Cambridge Analytica may technically no longer exist,* but revelations about its conduct before and during the 2016 election continue to raise concerns about how social media can be used to undermine fundamental democratic processes.
On Wednesday, Cambridge Analytica whistleblower Christopher Wylie testified before the Senate judiciary committee. The wide-ranging, three-hour exchange with the company’s former research director did little to allay fears.
The panel also featured Mark Jamison, a visiting scholar at the American Enterprise Institute, and Eitan Hersh, a professor at Tufts University and an expert on voter behavior and election strategies.
Here are some of the major points of discussion:
There were targeted efforts to suppress voters by race.
Wylie testified that Cambridge Analytica actively worked to undermine voters of color and foster political disengagement ― a tactic that featured more and more heavily in conversations just before Wylie left the firm in 2014, though he says he didn’t personally oversee or participate in any of those programs.
According to Wylie, Cambridge Analytica’s algorithms could very accurately predict race, and then go a step further by serving differentiated messages within that group. So instead of serving similar, generic messages to a large group of black people, for example, Cambridge Analytica could isolate and target specific individuals within that group who displayed certain character traits.
“When you pull a random sample of African Americans, they’re all different people,” he said. “Understanding their internal characteristics is a very powerful thing. You don’t treat them just as a black person, you treat them as [individuals].”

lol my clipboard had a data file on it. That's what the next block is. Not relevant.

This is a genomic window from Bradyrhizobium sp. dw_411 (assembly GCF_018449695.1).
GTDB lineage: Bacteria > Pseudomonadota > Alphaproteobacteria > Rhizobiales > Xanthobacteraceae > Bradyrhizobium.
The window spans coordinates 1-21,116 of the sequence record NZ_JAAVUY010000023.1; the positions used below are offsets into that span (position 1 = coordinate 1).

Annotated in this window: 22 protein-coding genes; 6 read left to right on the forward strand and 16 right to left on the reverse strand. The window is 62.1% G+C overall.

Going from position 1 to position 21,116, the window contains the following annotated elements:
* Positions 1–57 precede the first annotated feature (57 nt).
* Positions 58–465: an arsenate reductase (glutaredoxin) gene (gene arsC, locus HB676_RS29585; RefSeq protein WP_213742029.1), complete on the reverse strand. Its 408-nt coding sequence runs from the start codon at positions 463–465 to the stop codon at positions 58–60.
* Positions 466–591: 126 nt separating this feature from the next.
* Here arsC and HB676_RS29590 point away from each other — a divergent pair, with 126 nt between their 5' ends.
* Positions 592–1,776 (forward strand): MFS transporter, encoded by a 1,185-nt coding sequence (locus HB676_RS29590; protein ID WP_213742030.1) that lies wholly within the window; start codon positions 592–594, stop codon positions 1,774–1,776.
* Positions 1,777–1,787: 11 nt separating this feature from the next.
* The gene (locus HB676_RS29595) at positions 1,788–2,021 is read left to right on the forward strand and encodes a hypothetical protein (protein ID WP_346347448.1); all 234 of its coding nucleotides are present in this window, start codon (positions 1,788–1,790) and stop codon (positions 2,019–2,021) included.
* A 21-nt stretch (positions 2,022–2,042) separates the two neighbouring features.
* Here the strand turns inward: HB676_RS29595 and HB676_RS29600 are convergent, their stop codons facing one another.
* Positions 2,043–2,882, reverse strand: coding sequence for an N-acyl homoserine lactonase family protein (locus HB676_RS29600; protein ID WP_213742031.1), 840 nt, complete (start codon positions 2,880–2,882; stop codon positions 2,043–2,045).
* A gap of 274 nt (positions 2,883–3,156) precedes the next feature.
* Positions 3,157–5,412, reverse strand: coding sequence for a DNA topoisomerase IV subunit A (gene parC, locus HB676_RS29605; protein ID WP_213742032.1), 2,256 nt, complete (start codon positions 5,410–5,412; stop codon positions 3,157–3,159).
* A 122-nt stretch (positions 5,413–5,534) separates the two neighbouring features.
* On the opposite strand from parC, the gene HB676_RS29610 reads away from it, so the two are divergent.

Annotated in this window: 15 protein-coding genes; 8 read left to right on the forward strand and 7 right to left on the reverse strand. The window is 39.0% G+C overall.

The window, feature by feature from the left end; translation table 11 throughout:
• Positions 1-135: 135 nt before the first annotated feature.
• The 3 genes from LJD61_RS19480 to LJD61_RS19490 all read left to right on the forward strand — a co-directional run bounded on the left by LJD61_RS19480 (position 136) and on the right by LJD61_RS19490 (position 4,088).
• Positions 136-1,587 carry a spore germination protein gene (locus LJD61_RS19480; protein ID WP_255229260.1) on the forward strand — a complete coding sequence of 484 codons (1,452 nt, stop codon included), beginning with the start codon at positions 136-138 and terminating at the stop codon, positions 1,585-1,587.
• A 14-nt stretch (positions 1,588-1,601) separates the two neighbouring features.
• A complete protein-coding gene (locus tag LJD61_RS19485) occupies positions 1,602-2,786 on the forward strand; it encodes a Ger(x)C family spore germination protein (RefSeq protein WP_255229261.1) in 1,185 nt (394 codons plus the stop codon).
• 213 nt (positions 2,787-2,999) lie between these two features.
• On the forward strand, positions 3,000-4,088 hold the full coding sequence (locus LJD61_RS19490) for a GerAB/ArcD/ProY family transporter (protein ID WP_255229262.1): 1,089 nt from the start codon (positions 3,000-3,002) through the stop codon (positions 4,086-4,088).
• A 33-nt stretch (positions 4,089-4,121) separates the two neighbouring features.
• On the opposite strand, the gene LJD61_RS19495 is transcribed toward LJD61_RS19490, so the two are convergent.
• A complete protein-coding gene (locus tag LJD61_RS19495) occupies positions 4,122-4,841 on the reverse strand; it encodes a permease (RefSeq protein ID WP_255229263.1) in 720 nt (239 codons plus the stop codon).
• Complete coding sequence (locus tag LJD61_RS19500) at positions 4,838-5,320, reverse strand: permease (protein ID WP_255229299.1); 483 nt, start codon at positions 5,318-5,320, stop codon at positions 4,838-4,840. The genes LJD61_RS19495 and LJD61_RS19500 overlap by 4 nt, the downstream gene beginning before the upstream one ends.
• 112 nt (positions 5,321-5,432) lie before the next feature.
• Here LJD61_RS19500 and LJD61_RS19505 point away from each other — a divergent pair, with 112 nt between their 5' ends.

Cambridge Analytica likely made similar efforts to suppress the votes of other communities, Wylie said, targeting “anybody with characteristics that would lead them to vote for the Democratic Party.”
The Mercers carried a lot of clout within Cambridge Analytica ― and there’s a chance they violated campaign finance law.
Robert Mercer is a billionaire megadonor who supports conservative causes. The Mercer family initially backed Sen. Ted Cruz (R-Texas) in the 2016 Republican primary, then shifted their support to Donald Trump in the general election.
In 2013, at the urging of Steve Bannon ― who would later serve as White House strategist in the Trump administration ― Mercer invested tens of millions of dollars in Cambridge Analytica to effectively create an American shell company for its British parent, SCL Group.
Sen. Dianne Feinstein (D-Calif.) posited on Wednesday that Mercer’s move gave Cambridge Analytica the appearance of following U.S. election law, which prohibits foreign firms from working on U.S. elections. But Wylie testified that Cambridge Analytica nevertheless featured numerous British staffers, in violation of a 2014 memo from outside legal counsel warning it not to do so.
What’s more, Mercer’s funding came on the condition that Cambridge Analytica work only with Republicans. Sen. Richard Blumenthal (D-Conn.) wondered Wednesday if the “investments” may have been a deliberate attempt to circumvent campaign finance laws.
“Whenever Mercer invested money, it was for [research and development] which ultimately was to the benefit of its clients ― various PACs and campaigns,” Wylie told Blumenthal. He added that Mercer’s funds allowed Cambridge Analytica “to work on projects and charge clients substantially less money for the work that was being done than it would have actually cost had the clients been paying for it themselves.”
After Mercer put money in, “the only restriction was that we not work with Democrats,” he said.
Cambridge Analytica had its hands in a lot of cookie jars ― many of them Russian.
According to Wednesday’s testimony, Cambridge Analytica’s parent company, SCL Group, engaged yet another subsidiary, named Aggregate IQ, to bolster the Brexit campaign. Per Wylie, the campaign groups Vote Leave, BeLeave and Veterans for Britain all had contracts with the company. (Separately Wednesday, The Guardian reported that Vote Leave and BeLeave both used the same data sets to target Facebook users, indicating a higher level of coordination than previously realized.)
Wylie also says Cambridge Analytica enlisted the help of Black Cube, an Israeli private intelligence group, to conduct espionage work in Nigeria.